Basics before bright lights

January 29, 2018

The Auckland Harbour Bridge has became a multimedia stage for a massive light and sound show:

Ninety thousand LED lights and 100 floodlights beamed and flashed from the Harbour Bridge in time with original music, delighting thousands who packed viewing points around the city to watch.

Every visible beam, arch, pile, girder, strut and pylon lit up for a six-minute show which was repeated at 9.30pm, then every half hour until midnight. . . 

Vector has committed $10 million to the project for installation and maintenance costs over the next 10 years.

Bridge authorities New Zealand Transport Agency and Auckland Council have also committed funding. . . 

The show may well be spectacular but if I was a ratepayer I’d be asking why the council was spending money on bright lights when it’s basic infrastructure is failing:

Four homes have been evacuated in the Auckland suburb of Milford after a burst sewage pipe spilt waste through local properties.

A fire service spokeswoman said they were called to the scene on Shakespeare Rd at 2.40am on Sunday after receiving reports of a water leak.

Upon arrival, the water leak was found to be a burst sewage pipe and Auckland Council was notified. . . 

Safeswim has issued a long-term no-swimming warning near the Wairau Creek outlet due to its “high risk” and has further advised people not to swim on Milford Beach. . . 

There is constant bad publicity about the impact of dairy farming on rivers in spite of the fact that farmers have collectively spent millions of dollars ensuring they are not polluting watersway and most problems now are due to the lag-effect from poor practices in the past.

Farmers have responded to the pressure to clean up their acts but councils are being far too slow to sort out urban water issues.

Queenstown Lakes District Council has been fined $37,500 for discharging raw sewage into the protected Kawarau River and criticised for systems that allowed it to happen.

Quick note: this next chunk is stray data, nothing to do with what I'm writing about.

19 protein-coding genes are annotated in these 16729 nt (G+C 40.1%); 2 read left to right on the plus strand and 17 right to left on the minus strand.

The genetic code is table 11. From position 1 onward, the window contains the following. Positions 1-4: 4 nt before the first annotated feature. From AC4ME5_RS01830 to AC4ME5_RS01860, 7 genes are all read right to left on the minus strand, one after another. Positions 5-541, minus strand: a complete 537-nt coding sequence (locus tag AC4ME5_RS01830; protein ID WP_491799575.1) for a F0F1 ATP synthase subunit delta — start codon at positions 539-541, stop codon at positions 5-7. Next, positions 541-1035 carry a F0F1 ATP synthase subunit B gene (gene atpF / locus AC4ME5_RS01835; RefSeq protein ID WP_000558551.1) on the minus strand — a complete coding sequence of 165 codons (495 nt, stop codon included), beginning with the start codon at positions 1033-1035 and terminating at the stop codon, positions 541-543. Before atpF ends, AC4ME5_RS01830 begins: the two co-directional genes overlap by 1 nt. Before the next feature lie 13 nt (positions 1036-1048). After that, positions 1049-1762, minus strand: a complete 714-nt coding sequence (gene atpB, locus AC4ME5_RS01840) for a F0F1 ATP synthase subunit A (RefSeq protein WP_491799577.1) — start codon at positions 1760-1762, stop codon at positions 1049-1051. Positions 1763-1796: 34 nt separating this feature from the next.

The judge’s written decision said the Queenstown Lakes District Council pleaded guilty to discharging contaminants to land that then entered water.

It said a jetboat driver on the Kawarau River, near Frankton, smelt the sewage on February 20, 2017.

He smelt it again the next day, investigated and found discoloured water entering the river.

“There were solids and paper particles floating in the water,” the judge said.

The material was found to be entering the river through a blocked district council stormwater drain.

“It appears that the wastewater system had been deliberately designed and constructed by the district council so that any overflow of wastewater would go into the stormwater system,” Judge Dwyer said. . . 

It would be better for councils to spend money on the design, construction and maintenance of infrastructure than fines for breaches.

That is a far higher priority than light and sound shows.


LabourGreens steal from us all

April 20, 2013

JB Were says the LabourGreen power plan will sap energy from the local market:

The Labour/Greens announcement on electricity sector reform concerns us on two fronts: firstly, the move to a state buyer of power risks being a retrograde step for the New Zealand economy. Secondly, we believe it will prove damaging for New Zealand capital markets, and comes at an unfortunate time given the significant progress made here since 2010. We detail these two concerns below: . . .

The damage to capital markets has already started.

Share prices in energy companies  fell yesterday in the wake of the LabourGreen plan to power us back to the socialist seventies.